For decades, teams have relied on meetings to share information, give input, or come to a consensus on a topic, yet employees agree that meetings are largely unproductive and a waste of time. But it can be a hard habit to break when it’s how work has always gotten done.
Unfortunately, meetings cut into the time employees need to get their own work done. Meetings disrupt their flow, and in an effort to find distraction-free pockets of time, employees will come into work early, stay late, or avoid coming into the office altogether just to get their work done.
Process improvement challenges teams to find better, more efficient ways to work, and that includes how teams meet to share information. The good news is that technology gives teams the gift of virtual collaboration, which helps them get work done anytime and from anywhere.
Empower Employees To Connect From Wherever They Are, No Matter The Time
Changes to the workplace landscape have more teams connecting remotely or in a hybrid of at-home and in-office. As a result, teams rely on tools to help them accomplish shared work.
Collaboration tools allow employees to connect in real time or when it’s more convenient for them. This asynchronous method empowers employees to focus on their necessary tasks, then check notifications and messages when they take breaks or at a specific time in their day.
But collaboration tools are more than just a means for getting work done—they also help remote and hybrid teams feel connected. These shared workspaces become the center of team activities and interactions.
Collaboration tools are more than just a means for getting work done—they also help remote and hybrid teams feel connected.
Trello Enterprise gives teams fully customizable workspaces where they can be strategic about how they collaborate. Conversations about a specific topic can be kept in a relevant card by tagging team members, and employees can enable the card’s Watch option to be notified of updates to a conversation or task. With Trello, all interaction is documented, making work searchable.
Power-Ups make brainstorming easy by letting teammates vote on proposed items. Think new features, which tasks to tackle next, or which virtual team-building event sounds fun—reaching agreement or consensus has never been easier. And if meetings are necessary, whether virtually or in-office, team meeting boards can help teams keep everyone on task.
Poor Knowledge-Sharing Practices Cost Time And Money
The larger your company grows, the more difficult it can be to share information between departments, teams, and employees. Often, companies have the wrong tools in place or too many tools altogether, leaving employees unsure where to even start looking for the info they need. And these poor knowledge-sharing practices can cost large enterprises an average of $13.3 million annually.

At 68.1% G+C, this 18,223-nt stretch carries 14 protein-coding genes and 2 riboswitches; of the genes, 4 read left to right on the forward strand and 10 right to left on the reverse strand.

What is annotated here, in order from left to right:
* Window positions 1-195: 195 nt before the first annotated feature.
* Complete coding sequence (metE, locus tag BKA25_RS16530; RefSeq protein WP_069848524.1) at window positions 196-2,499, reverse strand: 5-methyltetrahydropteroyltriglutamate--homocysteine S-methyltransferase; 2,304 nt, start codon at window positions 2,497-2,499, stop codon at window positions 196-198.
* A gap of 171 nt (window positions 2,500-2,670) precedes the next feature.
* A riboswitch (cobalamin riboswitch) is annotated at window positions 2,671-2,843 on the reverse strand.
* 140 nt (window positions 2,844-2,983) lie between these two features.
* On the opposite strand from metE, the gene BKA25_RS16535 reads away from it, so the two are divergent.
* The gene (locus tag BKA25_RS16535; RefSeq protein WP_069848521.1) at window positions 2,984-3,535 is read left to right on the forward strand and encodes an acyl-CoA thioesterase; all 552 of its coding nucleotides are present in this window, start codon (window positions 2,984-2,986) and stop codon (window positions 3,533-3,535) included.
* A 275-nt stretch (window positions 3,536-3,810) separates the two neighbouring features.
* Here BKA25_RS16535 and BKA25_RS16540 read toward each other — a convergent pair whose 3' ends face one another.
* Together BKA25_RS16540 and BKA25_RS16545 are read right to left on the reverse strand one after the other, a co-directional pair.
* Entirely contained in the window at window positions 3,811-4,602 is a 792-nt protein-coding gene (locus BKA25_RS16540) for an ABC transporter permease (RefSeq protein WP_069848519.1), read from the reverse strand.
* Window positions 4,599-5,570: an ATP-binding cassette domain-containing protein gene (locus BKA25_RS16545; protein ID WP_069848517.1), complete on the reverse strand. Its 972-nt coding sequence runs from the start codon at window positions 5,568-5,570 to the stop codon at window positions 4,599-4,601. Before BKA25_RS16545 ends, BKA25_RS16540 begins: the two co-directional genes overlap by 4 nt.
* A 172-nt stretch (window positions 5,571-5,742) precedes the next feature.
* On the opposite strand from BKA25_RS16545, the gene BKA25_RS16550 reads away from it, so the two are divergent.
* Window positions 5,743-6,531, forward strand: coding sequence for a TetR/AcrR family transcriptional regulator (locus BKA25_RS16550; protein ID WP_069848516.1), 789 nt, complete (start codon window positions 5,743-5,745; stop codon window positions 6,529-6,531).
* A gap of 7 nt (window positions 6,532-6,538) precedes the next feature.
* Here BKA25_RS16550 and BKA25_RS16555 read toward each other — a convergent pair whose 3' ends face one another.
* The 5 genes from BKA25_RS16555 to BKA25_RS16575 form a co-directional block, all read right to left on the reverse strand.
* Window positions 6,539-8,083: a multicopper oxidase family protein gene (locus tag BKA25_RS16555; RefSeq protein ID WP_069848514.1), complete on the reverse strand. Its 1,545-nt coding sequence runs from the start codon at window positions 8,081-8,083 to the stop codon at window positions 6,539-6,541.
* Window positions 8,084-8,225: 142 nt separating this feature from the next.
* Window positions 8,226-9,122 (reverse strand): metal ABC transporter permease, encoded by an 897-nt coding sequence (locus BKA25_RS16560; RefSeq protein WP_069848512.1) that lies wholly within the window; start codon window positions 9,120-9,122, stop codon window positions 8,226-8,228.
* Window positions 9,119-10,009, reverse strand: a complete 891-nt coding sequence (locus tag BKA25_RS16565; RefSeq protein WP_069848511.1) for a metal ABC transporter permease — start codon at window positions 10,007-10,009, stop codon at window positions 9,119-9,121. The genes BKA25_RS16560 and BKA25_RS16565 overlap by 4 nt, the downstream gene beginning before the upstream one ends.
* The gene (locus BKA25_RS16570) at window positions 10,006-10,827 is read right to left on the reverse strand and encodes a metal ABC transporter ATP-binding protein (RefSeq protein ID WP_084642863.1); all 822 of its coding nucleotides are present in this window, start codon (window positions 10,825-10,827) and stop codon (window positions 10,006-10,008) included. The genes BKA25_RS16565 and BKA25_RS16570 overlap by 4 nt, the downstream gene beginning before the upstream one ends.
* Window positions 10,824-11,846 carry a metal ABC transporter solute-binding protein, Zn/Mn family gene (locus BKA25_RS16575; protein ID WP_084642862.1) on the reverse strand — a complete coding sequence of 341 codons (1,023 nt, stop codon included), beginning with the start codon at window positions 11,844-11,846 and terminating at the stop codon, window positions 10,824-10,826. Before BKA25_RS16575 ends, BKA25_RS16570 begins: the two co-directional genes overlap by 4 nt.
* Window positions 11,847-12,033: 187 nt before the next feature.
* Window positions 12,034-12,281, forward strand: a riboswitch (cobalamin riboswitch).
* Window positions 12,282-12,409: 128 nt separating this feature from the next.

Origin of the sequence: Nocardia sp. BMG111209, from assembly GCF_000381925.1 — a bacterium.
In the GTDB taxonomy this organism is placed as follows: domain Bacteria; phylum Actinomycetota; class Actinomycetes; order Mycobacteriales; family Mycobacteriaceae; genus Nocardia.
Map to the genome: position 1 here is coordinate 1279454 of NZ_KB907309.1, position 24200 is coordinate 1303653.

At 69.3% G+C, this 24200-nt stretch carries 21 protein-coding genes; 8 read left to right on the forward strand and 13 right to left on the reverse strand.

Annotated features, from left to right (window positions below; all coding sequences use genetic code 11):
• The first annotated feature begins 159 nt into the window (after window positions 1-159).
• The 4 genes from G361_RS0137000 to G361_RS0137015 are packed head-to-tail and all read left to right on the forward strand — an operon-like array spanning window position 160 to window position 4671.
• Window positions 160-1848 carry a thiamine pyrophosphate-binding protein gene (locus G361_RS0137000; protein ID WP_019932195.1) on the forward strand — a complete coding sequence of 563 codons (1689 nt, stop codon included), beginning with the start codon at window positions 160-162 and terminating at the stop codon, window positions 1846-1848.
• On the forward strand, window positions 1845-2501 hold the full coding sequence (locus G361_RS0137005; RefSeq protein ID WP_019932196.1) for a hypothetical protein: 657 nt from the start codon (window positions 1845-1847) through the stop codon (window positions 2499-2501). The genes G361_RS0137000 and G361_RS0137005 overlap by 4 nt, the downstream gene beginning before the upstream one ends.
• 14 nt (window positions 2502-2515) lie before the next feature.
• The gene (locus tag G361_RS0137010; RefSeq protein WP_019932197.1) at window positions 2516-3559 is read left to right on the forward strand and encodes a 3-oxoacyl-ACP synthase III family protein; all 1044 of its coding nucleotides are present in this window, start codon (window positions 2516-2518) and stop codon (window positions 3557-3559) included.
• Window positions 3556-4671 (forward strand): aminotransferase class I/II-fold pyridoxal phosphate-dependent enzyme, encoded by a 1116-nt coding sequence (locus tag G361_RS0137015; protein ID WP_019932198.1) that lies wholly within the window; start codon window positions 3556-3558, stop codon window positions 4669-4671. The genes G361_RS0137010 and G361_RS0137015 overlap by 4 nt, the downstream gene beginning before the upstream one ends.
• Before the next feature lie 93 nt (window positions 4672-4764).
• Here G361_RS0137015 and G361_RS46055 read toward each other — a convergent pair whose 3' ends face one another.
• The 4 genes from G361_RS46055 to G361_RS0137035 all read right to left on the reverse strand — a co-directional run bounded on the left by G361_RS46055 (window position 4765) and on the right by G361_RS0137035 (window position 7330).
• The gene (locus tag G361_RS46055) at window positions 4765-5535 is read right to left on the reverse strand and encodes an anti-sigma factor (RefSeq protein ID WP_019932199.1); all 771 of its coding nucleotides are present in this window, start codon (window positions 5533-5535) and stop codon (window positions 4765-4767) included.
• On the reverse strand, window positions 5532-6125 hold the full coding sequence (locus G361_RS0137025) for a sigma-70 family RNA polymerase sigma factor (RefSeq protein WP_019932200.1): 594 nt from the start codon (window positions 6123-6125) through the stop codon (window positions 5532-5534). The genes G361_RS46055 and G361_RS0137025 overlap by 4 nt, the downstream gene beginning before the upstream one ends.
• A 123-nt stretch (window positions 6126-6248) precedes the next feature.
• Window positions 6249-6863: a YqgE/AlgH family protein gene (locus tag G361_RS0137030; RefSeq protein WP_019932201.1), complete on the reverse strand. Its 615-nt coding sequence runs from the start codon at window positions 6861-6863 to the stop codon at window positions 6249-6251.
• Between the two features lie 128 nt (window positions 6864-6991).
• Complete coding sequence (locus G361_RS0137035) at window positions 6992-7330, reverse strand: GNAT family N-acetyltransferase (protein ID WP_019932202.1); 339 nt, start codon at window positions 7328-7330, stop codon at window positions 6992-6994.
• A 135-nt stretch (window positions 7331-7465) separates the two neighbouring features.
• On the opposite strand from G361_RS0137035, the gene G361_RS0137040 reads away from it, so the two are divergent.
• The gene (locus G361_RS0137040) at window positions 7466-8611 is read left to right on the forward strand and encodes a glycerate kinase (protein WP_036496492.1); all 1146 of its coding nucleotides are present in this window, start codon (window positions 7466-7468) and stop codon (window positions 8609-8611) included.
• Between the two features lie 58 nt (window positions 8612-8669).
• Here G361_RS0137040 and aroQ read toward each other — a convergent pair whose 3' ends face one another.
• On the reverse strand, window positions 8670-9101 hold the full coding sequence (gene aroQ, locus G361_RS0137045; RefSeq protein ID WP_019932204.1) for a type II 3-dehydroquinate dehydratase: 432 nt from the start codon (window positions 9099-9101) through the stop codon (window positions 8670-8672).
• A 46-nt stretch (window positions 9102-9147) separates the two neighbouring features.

When information is spread across several tools or stored on team members’ personal computers, employees spend more time sorting through resources or unknowingly re-creating resources than they do completing their actual work. And all this extra work takes a toll on the employee experience. In a survey of 1,001 employees, 81% expressed frustration at not being able to find the information they need to do their job.
Not having access to necessary information is even harder for employees new to the demands of remote work. Consider the recent shift that companies across the globe made in response to the pandemic. For many, collaboration and productivity suffered as they struggled to move conversations from email inboxes to shared workspaces and resources to a central location rather than a company network.
Their teams needed visibility into where everyone was with a project and the different conversations that were happening. The shift to remote work shined a light on the inefficient practices that made this transition difficult.
Give Teams Centralized Knowledge Management
With centralized knowledge management, you create a “single source of truth” that your entire company can draw upon for information and answers. This level of transparency fuels process improvement as it makes it easy for team members and leadership to find the information they need to make informed decisions.
Trello Enterprise excels at knowledge management. You can dedicate an entire board to a topic, like a deep-dive on a product or everything your new employees need to know about their onboarding process. Positioning information in an open and easy-to-bookmark location makes it easy for your employees to find the information they need without fear of looking ignorant or bothering their coworkers for help.
With Trello, teams reap the benefits of knowledge updated in real time. As teams master the process of sharing information, employees can trust that the information they’re reading is the most current. Past drafts or in-progress drafts can be dated and attached to cards for historical reference so that new members of the marketing team don’t pull old branding slide decks thinking they’re current.
Worried about employees accessing information they shouldn’t be able to see? Don’t be. Whether at the company level or by department or teams, Trello lets your Enterprise Admins set board permission so that only approved employees can access specific boards or workspaces. That means extensive profiles on customer accounts, sensitive financial information, or secret in-development product features are safe from accidental internal and external exposure.
Process Improvement Starts At The Top
Change is inevitable. When companies stay agile in their practices and tools, they’re better prepared to navigate whatever new trends or circumstances their industry or the economy brings. As a leader, you have the power to make that happen. Not only can you drive the necessary process improvement, but you also have the power to give your employees the tools they need to make these efforts a success.
Make sure your teams have what they need to weather any storm with Trello Enterprise.
Good or bad, we’d love to hear your thoughts. Find us on Twitter (@trello)!